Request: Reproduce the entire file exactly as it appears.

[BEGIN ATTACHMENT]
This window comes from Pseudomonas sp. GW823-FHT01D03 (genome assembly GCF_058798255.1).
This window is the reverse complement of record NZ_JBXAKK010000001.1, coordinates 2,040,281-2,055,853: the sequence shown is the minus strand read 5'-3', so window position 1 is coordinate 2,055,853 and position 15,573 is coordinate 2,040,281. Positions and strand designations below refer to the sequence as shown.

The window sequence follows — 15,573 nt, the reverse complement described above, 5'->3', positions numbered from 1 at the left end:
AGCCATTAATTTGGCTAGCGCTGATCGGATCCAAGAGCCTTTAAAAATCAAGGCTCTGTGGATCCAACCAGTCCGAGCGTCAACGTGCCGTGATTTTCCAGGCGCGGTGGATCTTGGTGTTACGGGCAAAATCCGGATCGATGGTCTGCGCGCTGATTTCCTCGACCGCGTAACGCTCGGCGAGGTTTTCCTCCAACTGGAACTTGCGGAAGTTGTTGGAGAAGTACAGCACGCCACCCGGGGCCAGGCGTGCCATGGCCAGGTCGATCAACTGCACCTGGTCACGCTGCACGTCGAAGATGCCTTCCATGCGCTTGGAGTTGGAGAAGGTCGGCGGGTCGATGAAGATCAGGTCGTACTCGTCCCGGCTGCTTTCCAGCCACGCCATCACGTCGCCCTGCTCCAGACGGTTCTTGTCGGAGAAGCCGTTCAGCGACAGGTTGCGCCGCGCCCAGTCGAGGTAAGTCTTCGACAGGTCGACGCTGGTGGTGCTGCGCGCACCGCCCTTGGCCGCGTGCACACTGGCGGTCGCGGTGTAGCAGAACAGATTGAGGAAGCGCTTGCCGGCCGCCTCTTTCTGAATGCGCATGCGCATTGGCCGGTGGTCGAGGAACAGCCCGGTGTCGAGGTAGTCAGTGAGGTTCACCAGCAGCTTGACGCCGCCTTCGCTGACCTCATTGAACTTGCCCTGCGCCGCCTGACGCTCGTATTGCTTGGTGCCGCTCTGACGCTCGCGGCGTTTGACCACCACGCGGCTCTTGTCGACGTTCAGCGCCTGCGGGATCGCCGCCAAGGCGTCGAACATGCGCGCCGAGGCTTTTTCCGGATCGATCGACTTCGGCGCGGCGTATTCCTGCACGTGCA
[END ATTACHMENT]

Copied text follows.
This window comes from Pseudomonas sp. GW823-FHT01D03 (genome assembly GCF_058798255.1).
This window is the reverse complement of record NZ_JBXAKK010000001.1, coordinates 2,040,281-2,055,853: the sequence shown is the minus strand read 5'-3', so window position 1 is coordinate 2,055,853 and position 15,573 is coordinate 2,040,281. Positions and strand designations below refer to the sequence as shown.

The window sequence follows — 15,573 nt, the reverse complement described above, 5'->3', positions numbered from 1 at the left end:
AGCCATTAATTTGGCTAGCGCTGATCGGATCCAAGAGCCTTTAAAAATCAAGGCTCTGTGGATCCAACCAGTCCGAGCGTCAACGTGCCGTGATTTTCCAGGCGCGGTGGATCTTGGTGTTACGGGCAAAATCCGGATCGATGGTCTGCGCGCTGATTTCCTCGACCGCGTAACGCTCGGCGAGGTTTTCCTCCAACTGGAACTTGCGGAAGTTGTTGGAGAAGTACAGCACGCCACCCGGGGCCAGGCGTGCCATGGCCAGGTCGATCAACTGCACCTGGTCACGCTGCACGTCGAAGATGCCTTCCATGCGCTTGGAGTTGGAGAAGGTCGGCGGGTCGATGAAGATCAGGTCGTACTCGTCCCGGCTGCTTTCCAGCCACGCCATCACGTCGCCCTGCTCCAGACGGTTCTTGTCGGAGAAGCCGTTCAGCGACAGGTTGCGCCGCGCCCAGTCGAGGTAAGTCTTCGACAGGTCGACGCTGGTGGTGCTGCGCGCACCGCCCTTGGCCGCGTGCACACTGGCGGTCGCGGTGTAGCAGAACAGATTGAGGAAGCGCTTGCCGGCCGCCTCTTTCTGAATGCGCATGCGCATTGGCCGGTGGTCGAGGAACAGCCCGGTGTCGAGGTAGTCAGTGAGGTTCACCAGCAGCTTGACGCCGCCTTCGCTGACCTCATTGAACTTGCCCTGCGCCGCCTGACGCTCGTATTGCTTGGTGCCGCTCTGACGCTCGCGGCGTTTGACCACCACGCGGCTCTTGTCGACGTTCAGCGCCTGCGGGATCGCCGCCAAGGCGTCGAACATGCGCGCCGAGGCTTTTTCCGGATCGATCGACTTCGGCGCGGCGTATTCCTGCACGTGCA